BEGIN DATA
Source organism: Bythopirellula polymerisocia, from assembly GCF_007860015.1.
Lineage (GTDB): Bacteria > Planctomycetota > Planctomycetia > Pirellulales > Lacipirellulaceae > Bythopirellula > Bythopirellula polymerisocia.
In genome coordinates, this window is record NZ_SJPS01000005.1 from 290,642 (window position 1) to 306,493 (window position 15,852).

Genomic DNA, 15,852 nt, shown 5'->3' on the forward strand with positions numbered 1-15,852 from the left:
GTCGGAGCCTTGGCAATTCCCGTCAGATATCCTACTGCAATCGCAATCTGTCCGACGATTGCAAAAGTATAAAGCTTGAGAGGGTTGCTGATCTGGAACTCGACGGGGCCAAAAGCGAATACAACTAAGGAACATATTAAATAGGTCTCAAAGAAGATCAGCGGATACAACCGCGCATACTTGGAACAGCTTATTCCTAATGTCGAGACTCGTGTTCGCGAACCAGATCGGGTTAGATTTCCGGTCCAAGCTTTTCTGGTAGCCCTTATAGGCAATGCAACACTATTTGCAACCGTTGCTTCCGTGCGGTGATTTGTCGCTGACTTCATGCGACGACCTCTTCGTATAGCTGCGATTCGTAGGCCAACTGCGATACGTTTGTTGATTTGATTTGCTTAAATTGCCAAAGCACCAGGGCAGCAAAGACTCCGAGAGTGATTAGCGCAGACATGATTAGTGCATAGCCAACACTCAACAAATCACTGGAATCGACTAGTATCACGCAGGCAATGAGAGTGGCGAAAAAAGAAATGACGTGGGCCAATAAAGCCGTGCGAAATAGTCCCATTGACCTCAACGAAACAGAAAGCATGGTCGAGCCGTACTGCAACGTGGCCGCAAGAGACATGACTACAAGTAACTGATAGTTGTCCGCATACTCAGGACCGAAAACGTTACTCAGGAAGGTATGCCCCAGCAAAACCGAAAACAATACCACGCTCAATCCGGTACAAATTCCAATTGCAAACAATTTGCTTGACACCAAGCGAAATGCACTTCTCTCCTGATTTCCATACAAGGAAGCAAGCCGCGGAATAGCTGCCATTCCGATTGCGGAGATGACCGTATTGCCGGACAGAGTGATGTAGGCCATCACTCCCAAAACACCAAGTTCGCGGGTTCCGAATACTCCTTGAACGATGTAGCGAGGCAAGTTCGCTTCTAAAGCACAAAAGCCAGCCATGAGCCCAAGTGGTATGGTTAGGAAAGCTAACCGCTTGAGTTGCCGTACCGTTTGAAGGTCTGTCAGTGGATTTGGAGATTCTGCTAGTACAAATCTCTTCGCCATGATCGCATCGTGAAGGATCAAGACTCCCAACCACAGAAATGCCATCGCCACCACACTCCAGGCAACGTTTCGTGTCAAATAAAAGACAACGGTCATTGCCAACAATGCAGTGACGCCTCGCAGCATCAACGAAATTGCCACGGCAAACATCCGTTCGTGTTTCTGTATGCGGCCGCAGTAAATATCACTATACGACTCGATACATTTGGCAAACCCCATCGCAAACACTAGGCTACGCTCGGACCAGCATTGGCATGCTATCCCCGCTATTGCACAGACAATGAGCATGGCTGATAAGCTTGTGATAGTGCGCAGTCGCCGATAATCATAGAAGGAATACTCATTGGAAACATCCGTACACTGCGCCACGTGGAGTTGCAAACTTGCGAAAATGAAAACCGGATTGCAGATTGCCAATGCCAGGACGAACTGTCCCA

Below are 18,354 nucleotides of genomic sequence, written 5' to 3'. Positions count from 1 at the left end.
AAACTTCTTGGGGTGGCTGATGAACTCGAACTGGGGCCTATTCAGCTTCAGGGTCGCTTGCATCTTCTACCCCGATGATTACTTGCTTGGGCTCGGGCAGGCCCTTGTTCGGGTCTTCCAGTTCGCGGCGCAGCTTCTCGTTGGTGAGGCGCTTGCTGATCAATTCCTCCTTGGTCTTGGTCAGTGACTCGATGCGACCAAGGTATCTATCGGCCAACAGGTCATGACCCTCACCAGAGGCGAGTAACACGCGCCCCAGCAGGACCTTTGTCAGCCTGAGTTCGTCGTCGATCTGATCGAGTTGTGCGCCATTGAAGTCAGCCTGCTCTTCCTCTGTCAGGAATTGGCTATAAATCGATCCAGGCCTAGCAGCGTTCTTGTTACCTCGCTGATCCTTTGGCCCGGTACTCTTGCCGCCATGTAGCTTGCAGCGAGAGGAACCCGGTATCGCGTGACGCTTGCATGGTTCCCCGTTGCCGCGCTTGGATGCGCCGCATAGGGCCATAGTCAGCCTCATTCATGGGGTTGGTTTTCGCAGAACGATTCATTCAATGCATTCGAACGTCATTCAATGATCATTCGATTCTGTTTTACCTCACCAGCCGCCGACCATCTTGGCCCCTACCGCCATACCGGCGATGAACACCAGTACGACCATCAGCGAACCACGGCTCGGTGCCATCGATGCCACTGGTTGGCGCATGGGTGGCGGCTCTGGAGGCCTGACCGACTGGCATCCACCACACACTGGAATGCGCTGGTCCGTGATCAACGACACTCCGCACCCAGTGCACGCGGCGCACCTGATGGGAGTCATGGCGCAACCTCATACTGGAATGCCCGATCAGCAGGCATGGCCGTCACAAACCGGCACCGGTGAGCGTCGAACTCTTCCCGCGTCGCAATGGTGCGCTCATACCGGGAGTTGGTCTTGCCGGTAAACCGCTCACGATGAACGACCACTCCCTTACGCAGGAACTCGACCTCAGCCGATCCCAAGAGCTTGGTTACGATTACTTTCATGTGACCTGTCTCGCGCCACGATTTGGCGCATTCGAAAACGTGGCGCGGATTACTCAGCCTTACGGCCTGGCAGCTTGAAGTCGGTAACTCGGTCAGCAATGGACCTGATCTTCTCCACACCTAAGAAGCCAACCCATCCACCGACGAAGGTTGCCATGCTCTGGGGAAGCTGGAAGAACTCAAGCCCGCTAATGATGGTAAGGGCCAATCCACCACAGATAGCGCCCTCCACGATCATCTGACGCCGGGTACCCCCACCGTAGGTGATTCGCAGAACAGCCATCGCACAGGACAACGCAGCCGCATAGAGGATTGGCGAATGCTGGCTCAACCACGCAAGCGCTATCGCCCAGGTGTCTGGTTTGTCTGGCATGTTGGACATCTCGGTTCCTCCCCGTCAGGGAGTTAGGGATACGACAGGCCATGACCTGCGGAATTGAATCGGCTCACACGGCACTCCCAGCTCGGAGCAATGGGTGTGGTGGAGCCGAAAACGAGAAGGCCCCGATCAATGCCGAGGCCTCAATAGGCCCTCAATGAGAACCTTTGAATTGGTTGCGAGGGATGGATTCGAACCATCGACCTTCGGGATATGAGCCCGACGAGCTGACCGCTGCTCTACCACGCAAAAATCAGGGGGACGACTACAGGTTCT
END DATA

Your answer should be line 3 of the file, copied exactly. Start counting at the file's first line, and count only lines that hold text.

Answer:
In genome coordinates, this window is record NZ_SJPS01000005.1 from 290,642 (window position 1) to 306,493 (window position 15,852).